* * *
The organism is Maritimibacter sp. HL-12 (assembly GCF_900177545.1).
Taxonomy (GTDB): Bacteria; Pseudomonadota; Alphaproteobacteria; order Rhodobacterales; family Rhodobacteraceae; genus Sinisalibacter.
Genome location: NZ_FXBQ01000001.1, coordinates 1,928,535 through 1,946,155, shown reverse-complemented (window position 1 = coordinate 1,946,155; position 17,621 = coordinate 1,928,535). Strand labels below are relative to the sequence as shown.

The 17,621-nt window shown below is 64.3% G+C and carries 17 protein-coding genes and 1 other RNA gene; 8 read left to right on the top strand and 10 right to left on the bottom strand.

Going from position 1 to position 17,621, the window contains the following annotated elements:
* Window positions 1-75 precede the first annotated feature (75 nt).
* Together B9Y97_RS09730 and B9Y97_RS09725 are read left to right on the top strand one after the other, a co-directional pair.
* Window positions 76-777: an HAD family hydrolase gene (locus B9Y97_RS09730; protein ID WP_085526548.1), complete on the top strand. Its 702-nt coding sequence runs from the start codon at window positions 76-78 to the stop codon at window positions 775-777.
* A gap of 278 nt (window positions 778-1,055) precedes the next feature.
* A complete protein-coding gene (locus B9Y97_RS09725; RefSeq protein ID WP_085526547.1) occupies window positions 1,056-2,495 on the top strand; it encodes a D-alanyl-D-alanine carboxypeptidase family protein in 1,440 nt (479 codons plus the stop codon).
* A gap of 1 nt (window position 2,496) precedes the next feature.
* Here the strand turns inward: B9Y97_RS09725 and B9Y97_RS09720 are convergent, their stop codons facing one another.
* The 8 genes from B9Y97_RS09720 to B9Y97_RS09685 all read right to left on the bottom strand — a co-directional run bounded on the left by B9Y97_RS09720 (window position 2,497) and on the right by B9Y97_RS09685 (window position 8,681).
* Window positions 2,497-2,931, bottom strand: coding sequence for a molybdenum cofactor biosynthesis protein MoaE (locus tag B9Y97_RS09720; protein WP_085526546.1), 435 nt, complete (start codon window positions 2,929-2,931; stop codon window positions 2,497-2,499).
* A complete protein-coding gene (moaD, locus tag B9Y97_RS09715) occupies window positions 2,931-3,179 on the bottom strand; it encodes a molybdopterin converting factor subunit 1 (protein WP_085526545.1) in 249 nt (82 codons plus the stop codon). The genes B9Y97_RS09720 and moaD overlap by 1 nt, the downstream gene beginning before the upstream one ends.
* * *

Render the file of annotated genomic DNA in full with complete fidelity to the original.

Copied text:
The organism is Maritimibacter sp. HL-12 (assembly GCF_900177545.1).
Taxonomy (GTDB): Bacteria; Pseudomonadota; Alphaproteobacteria; order Rhodobacterales; family Rhodobacteraceae; genus Sinisalibacter.
Genome location: NZ_FXBQ01000001.1, coordinates 1,928,535 through 1,946,155, shown reverse-complemented (window position 1 = coordinate 1,946,155; position 17,621 = coordinate 1,928,535). Strand labels below are relative to the sequence as shown.

The 17,621-nt window shown below is 64.3% G+C and carries 17 protein-coding genes and 1 other RNA gene; 8 read left to right on the top strand and 10 right to left on the bottom strand.

Going from position 1 to position 17,621, the window contains the following annotated elements:
* Window positions 1-75 precede the first annotated feature (75 nt).
* Together B9Y97_RS09730 and B9Y97_RS09725 are read left to right on the top strand one after the other, a co-directional pair.
* Window positions 76-777: an HAD family hydrolase gene (locus B9Y97_RS09730; protein ID WP_085526548.1), complete on the top strand. Its 702-nt coding sequence runs from the start codon at window positions 76-78 to the stop codon at window positions 775-777.
* A gap of 278 nt (window positions 778-1,055) precedes the next feature.
* A complete protein-coding gene (locus B9Y97_RS09725; RefSeq protein ID WP_085526547.1) occupies window positions 1,056-2,495 on the top strand; it encodes a D-alanyl-D-alanine carboxypeptidase family protein in 1,440 nt (479 codons plus the stop codon).
* A gap of 1 nt (window position 2,496) precedes the next feature.
* Here the strand turns inward: B9Y97_RS09725 and B9Y97_RS09720 are convergent, their stop codons facing one another.
* The 8 genes from B9Y97_RS09720 to B9Y97_RS09685 all read right to left on the bottom strand — a co-directional run bounded on the left by B9Y97_RS09720 (window position 2,497) and on the right by B9Y97_RS09685 (window position 8,681).
* Window positions 2,497-2,931, bottom strand: coding sequence for a molybdenum cofactor biosynthesis protein MoaE (locus tag B9Y97_RS09720; protein WP_085526546.1), 435 nt, complete (start codon window positions 2,929-2,931; stop codon window positions 2,497-2,499).
* A complete protein-coding gene (moaD, locus tag B9Y97_RS09715) occupies window positions 2,931-3,179 on the bottom strand; it encodes a molybdopterin converting factor subunit 1 (protein WP_085526545.1) in 249 nt (82 codons plus the stop codon). The genes B9Y97_RS09720 and moaD overlap by 1 nt, the downstream gene beginning before the upstream one ends.